The report also noted that the stroboscopic effects in some LED lights may induce headaches and visual fatigue, which could also lead to a higher risk of accidents.

High-Risk Groups Identified

ANSES identified the following population groups as being at particularly high risk from LED exposure, either because they are extra sensitive to the type of light emitted by LEDs, or because of their unusually high levels of exposure:

  • Children, due to the transparency of the lenses in their eyes
  • Those with aphakia, i.e., people who are missing a lens on one or both of their eyes, either due to a wound, ulcer, congenital anomaly or surgical removal
  • Pseudophakics, i.e., those with artificial crystalline lenses, “who consequently either cannot or can only insufficiently filter short wavelengths (particularly blue light)”
  • Light-sensitive individuals, including those with AMD and certain skin diseases, and those taking photosensitizing drugs
  • Workers exposed to extreme levels of blue light, such as lighting installers, theatre and film industry professionals

Standards Need Adjustment

ANSES concluded the EU standard, NF EN 62471,19,20 set in 2009, which addresses the “photobiological safety of lamps and apparatus using lamps” in the wavelength range of 200 nm to 3,000 nm, is inadequate for LEDs for three reasons:21

  1. “The maximum exposure limits … used to define the Risk Groups are not appropriate for repeated exposure to blue light as they were calculated for exposure of one 8-hour day and do not take into account the possibility of exposure over an entire lifetime.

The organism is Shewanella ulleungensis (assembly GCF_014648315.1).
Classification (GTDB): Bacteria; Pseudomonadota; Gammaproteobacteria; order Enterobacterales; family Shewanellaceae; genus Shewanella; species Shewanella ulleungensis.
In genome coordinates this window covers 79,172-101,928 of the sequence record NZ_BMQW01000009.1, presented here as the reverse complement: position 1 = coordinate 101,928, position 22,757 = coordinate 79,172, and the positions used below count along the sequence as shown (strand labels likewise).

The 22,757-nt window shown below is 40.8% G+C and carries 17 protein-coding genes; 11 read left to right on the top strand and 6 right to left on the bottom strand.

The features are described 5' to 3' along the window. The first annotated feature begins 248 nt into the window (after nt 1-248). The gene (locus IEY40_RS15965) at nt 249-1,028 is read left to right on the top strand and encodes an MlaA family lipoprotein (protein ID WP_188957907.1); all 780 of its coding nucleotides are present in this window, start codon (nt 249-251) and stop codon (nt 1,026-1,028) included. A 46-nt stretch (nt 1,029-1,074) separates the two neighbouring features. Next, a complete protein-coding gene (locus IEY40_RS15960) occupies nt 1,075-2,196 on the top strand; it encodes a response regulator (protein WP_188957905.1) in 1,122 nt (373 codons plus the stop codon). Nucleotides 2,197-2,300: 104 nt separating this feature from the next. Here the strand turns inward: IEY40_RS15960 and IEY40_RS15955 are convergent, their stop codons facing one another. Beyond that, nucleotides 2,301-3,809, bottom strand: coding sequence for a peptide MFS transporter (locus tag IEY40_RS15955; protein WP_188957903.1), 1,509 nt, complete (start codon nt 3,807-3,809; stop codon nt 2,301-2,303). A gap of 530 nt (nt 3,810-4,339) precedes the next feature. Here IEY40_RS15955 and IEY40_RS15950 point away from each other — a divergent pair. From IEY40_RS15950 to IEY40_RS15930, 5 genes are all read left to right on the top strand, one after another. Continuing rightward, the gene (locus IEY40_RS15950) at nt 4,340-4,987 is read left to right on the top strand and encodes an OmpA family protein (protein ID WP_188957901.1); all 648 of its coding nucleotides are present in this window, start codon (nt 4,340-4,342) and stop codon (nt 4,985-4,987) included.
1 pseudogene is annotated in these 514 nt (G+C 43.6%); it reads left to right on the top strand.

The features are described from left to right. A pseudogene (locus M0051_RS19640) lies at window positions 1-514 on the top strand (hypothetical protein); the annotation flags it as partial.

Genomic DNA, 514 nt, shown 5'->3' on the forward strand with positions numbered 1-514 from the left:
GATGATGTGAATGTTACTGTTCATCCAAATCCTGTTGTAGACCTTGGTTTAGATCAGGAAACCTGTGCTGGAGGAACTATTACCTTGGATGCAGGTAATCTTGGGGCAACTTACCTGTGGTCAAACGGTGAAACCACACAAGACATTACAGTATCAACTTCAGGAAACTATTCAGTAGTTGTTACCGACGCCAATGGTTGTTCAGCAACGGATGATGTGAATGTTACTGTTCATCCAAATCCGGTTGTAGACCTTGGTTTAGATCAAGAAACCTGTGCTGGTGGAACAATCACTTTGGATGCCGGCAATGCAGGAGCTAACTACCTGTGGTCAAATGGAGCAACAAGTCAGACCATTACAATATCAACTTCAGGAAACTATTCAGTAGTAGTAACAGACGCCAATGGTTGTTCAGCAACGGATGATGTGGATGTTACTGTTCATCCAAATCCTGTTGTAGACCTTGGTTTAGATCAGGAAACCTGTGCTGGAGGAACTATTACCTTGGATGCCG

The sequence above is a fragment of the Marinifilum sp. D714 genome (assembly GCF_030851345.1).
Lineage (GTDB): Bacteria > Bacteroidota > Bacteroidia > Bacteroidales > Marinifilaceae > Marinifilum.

2. It contains ambiguities concerning the measurement protocols for allocating Risk Groups: the same LED could be assigned to different Risk Groups if considered individually or if integrated in a lighting system, as the evaluation distance imposed by the standard could be different.
  3. It does not take into account the sensitivity of certain specific population groups (children, aphakics, pseudophakics, etc.)”

Among its many recommendations, to protect the general public and the workforce, ANSES suggested:

  • Limiting the sale of LEDs for domestic use to “warm white” LED light bulbs and low-risk LED devices
  • Limiting overall exposure to LEDs and avoiding LED screens before bedtime
  • Reducing the luminosity of car headlights
  • Regulating the installation of certain higher risk lighting systems such that they would be limited to “professional uses, under conditions in which risks can be prevented”

ANSES also suggested manufacturers should “design lighting systems in which beams of light emitted by LEDs cannot be seen directly,” to reduce intensity and glare, and recommended adaptations to the current standard on the photobiological safety of lamps to take the special characteristics of LEDs, their potential hazards and high-risk groups into account.

As far as I can tell, no amendments have been made to the standard in the years since ANSES report came out, which just goes to show how long dangers can be known without any regulatory action being taken, and why safety regulations cannot always be trusted as the final word on safety.

Can Blue-Blocking Glasses Help?